7. The management of forests and its governance is a challenging task. This can be made citizen-friendly through extensive use of technology. I understand that Ministry is working towards the e-filing system for grant of forest clearance. This is a good beginning to bring technology in the management of forests. I would like to see the extensive use of technology in conservation, mapping and governance of the forests in the country.

8. India has announced its domestic mitigation goal of reducing emissions intensity of GDP by 20–25 per cent by 2020 compared with 2005.We also have the challenge of promoting rapid economic growth to meet the challenges of poverty and unemployment. To achieve the rapid economic growth with our commitment, we need to focus on low carbon inclusive growth strategy. This is where I see you all playing an important role to see India emerging as a ‘low carbon economy’ through innovative forest management and community participation programmes.

9. Being a Forester, your task is not easy one. The challenges before you are complex and the expectations from you will always be very high. Vast areas of this country need to be afforested. The various services and goods provided by the forests, such as clean water and air, Biodiversity values, soil and water conservation need to be enhanced. Satisfying all these requirements is not an easy task and will require not only the skills and knowledge you will learn during the training, but also the use of modern technology to bring about such a change. However with the hard work, determination and commitment towards your work, I am sure, you will be able to fulfill the hopes and trust, the country has reposed in you.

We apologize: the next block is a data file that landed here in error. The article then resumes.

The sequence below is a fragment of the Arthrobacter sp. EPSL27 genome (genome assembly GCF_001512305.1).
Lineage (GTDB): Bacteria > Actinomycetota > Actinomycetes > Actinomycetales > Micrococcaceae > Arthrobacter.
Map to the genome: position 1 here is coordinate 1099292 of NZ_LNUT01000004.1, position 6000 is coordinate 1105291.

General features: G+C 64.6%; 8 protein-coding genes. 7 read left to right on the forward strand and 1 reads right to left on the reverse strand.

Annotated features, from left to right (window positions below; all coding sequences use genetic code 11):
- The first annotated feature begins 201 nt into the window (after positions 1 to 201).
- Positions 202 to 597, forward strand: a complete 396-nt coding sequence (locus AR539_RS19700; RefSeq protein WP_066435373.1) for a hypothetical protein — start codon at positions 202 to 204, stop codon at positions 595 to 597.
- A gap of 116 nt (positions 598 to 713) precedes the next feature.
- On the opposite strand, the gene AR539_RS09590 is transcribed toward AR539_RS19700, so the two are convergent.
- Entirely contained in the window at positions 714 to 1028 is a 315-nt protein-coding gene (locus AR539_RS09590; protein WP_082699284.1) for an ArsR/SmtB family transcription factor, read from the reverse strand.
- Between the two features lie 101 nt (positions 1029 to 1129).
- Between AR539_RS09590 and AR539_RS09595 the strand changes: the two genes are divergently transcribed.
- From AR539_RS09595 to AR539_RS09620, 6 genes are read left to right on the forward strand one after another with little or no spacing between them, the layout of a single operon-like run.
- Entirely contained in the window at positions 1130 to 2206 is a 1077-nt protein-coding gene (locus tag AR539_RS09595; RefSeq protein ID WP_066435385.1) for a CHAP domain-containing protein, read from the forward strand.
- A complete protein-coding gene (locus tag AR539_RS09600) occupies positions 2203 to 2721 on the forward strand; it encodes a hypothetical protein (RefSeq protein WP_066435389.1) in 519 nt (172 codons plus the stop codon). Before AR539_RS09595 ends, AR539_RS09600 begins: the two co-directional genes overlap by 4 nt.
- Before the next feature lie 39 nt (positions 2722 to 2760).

10. Before I conclude, I will request you to continue with the journey of learning. You must keep abreast with the changing international and domestic forest management issues and adopt the best practices in your profession. I will like you to remember what Gandhiji had said.(Quote) "Live as if you were to die tomorrow. Learn as if you were to live forever.” (Unquote)

Thank you